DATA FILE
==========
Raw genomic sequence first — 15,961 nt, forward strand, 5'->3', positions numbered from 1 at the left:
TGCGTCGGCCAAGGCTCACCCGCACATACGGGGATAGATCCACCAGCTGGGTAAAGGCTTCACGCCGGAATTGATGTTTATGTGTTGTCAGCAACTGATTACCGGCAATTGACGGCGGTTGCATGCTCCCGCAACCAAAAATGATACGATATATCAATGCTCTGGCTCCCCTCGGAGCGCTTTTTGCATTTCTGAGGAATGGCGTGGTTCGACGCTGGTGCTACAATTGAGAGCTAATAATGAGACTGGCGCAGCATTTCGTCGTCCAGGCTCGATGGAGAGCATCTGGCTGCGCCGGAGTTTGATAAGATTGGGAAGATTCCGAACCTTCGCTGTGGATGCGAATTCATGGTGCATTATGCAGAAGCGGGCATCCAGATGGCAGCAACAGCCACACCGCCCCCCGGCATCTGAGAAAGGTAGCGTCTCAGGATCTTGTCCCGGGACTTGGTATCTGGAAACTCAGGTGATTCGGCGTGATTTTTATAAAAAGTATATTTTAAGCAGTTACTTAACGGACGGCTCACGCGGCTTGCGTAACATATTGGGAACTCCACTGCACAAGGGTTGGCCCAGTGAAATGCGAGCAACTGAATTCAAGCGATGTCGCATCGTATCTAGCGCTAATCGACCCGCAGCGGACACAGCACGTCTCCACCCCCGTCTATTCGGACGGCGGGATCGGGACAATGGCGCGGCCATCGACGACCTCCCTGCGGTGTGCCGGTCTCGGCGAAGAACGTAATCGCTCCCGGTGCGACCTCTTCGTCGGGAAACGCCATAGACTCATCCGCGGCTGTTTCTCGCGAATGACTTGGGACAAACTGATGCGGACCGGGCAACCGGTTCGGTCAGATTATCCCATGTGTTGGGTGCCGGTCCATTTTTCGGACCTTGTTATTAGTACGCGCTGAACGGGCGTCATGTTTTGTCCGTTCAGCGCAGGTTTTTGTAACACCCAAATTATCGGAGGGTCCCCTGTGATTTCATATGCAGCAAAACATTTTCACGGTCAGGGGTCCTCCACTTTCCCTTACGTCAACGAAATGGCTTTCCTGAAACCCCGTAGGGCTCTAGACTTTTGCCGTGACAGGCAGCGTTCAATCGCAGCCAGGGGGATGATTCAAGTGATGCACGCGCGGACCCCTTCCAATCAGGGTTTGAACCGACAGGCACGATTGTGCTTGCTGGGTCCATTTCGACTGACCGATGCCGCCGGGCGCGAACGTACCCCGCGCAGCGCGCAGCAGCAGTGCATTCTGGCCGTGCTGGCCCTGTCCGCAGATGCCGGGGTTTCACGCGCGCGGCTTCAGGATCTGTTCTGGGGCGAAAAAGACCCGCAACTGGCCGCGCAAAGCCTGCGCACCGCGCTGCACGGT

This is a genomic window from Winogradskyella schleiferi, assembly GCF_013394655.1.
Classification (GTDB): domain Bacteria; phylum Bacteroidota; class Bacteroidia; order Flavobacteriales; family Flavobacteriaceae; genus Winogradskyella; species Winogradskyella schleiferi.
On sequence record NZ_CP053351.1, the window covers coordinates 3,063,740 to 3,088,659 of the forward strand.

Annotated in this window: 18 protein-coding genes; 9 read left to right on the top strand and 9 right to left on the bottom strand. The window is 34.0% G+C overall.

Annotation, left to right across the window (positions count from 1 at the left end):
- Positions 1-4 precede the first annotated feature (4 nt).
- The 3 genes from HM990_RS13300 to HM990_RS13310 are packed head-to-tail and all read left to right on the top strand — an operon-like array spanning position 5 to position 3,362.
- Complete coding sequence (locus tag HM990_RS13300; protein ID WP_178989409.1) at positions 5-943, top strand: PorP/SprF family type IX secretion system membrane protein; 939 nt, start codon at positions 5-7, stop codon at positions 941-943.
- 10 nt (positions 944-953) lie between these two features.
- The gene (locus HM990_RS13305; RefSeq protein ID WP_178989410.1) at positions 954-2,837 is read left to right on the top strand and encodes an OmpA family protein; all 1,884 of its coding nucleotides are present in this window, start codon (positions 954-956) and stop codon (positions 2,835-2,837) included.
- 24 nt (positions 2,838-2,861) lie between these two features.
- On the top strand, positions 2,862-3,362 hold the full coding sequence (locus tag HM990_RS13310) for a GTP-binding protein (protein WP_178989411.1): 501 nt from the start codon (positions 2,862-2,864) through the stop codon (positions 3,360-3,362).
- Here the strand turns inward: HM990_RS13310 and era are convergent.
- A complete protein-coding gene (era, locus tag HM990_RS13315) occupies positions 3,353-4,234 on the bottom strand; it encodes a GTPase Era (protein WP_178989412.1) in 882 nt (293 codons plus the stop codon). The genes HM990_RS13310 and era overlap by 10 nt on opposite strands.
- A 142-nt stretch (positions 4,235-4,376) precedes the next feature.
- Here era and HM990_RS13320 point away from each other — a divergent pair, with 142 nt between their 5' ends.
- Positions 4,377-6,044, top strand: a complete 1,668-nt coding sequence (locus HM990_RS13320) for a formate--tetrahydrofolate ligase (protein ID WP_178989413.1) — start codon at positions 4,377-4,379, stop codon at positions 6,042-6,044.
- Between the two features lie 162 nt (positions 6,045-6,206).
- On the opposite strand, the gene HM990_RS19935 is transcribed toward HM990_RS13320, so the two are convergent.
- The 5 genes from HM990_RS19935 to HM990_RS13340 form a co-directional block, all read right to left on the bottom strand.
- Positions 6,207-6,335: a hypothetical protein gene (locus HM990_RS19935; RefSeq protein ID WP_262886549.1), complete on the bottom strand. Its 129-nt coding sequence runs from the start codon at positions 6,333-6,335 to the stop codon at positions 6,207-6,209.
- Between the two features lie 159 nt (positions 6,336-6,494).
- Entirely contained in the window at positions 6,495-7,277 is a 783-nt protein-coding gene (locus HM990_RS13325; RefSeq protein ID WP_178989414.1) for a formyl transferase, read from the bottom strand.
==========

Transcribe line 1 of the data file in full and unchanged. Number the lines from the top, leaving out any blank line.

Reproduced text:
Raw genomic sequence first — 15,961 nt, forward strand, 5'->3', positions numbered from 1 at the left: